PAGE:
Page last updated at 17:00 GMT, Wednesday, 21 April 2010 18:00 UK

Election: Clegg right to scrap Trident II, says Owen

Meirion Jones
BBC Newsnight

On the eve of the Leaders' Debate on foreign policy, Lord Owen has backed Liberal Democrat leader Nick Clegg's call to scrap Trident II, while the former Chief of Defence Staff Lord Guthrie has called for a rethink.

Newsnight's Mark Urban on post-Trident options and where the parties stand

Lord Owen has told Newsnight that a perfectly adequate nuclear deterrent could be produced for a tenth - or even a twentieth - of the price of the planned Trident II nuclear submarines:

"It's quite ludicrous overkill for a country that's facing a huge structural fiscal deficit and has got to cut public expenditure".

Labour and the Conservatives both want to renew the UK nuclear weapons system when Trident expires in the 2020s.

But the Lib Dems "rule out like-for-like" replacement, instead saying they will seek "alternatives" and support efforts at multilateral nuclear disarmament.

Debating point

During the first of the leaders' debates Nick Clegg repeatedly asked how Gordon Brown or David Cameron "could justify or afford £100bn over 25 years on a nuclear missile system, which was designed specifically to flatten St Petersburg or Moscow", and said "the world has moved on and I think you two need to move with it".

"For UK eyes only" - 1963 government document on the cost of deterrent

Mr Brown and Mr Cameron are expected to attack Nick Clegg on the issue during tomorrow's televised debate.

But Lord Owen - Labour's foreign secretary in the 1970s before going on to lead the SDP - says that Britain should never have bought Trident in the first place.

While he was in office he privately advocated a system based on cruise missiles for a fraction of the cost. Nowadays, he says, it would be even cheaper.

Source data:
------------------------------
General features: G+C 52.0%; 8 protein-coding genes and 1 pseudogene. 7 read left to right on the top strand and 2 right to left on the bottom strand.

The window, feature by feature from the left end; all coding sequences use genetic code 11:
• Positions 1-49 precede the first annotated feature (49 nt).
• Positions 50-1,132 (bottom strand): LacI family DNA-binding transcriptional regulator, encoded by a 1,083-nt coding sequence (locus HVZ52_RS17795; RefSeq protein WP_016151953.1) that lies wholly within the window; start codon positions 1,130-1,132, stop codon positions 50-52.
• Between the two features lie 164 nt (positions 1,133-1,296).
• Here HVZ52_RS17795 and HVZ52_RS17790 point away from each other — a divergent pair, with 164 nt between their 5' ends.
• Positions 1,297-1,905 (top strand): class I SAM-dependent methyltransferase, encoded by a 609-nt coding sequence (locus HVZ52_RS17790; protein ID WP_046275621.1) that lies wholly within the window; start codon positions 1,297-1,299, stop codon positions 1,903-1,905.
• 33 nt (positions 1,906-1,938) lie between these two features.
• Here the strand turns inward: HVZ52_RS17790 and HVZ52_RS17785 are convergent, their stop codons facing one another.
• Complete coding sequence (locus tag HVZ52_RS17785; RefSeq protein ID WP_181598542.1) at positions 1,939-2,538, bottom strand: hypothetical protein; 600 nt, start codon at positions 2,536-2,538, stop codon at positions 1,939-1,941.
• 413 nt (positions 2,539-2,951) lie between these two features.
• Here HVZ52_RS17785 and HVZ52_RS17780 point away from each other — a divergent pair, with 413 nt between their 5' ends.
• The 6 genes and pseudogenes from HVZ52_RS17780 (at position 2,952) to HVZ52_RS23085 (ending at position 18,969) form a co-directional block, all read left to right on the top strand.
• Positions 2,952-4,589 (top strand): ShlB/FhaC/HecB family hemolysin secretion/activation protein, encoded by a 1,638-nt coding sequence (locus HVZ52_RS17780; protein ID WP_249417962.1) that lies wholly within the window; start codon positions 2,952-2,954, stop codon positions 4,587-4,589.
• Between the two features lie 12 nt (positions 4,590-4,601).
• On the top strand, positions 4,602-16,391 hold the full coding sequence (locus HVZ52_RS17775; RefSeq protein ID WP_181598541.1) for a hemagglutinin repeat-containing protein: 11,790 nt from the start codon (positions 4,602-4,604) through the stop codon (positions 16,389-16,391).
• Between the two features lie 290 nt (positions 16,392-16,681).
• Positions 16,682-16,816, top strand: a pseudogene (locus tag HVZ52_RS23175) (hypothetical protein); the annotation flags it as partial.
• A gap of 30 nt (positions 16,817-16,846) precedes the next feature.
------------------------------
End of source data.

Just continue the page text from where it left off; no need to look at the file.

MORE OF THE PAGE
New Astute class submarines which are starting to go into Royal Navy service are already fitted with cruise missiles. In times of emergency, he says, their conventional warheads could be switched for nuclear ones.

In today's Times newspaper the former Chief of the Defence Staff, Lord Guthrie, adds his voice to calls from other former military leaders for a review.

"Do we really need the kind of effective weapon we had in the Cold War?" he asks. "There is quite an argument to say we do not."

Lord Owen says this is a commonly held view inside the armed forces:

"Many senior people in the Ministry of Defence want to keep a minimum deterrent with Astute submarines with cruise missiles".

There would be no more Trident submarines on deep ocean patrols, but in times of tension the navy could "put a nuclear warhead on those cruise missiles and deploy them as a nuclear deterrent".

Declassified documents

The 2007 decision to renew Trident was taken with little public scrutiny, just as happened with its initial introduction in 1982 and with Polaris in the early 1960s.

But Newsnight has also obtained formerly top secret documents which show that there were doubts from the outset over whether Britain should take the expensive path of building ballistic missile submarines.

The papers dating from 1963 show that while the deal to buy Polaris from the United States was being finalised, the RAF held talks with Boeing about instead opting for cheaper, land-based Minuteman missiles instead.

The papers were unearthed at the National Archives by nuclear history researcher, Brian Burnell, who designed bomb casings for Britain's first atom bombs in the 1950s.

They show that the RAF's scientific adviser wrote that Polaris would cost £420m over 10 years, but that Minutemen could "pose the same deterrent threat" for just £58m - a fraction of the cost.

When the decision to replace Polaris came before Lord Owen in the 1970s he argued that it was not necessary for Britain to destroy Moscow or St Petersburg if dozens of cruise missiles could devastate other Russian cities instead.

Recently released papers show that by 1977 Britain's chiefs of defence staff already believed they could not hit Moscow because of its missile defences.

They were already working on the same basis that Lord Owen thought would provide an adequate deterrent but, says Lord Owen, they told neither him nor the Prime Minister.

The cheaper cruise missile option was ruled out and when Margaret Thatcher came to power in 1979 she was told that Trident was the only option.

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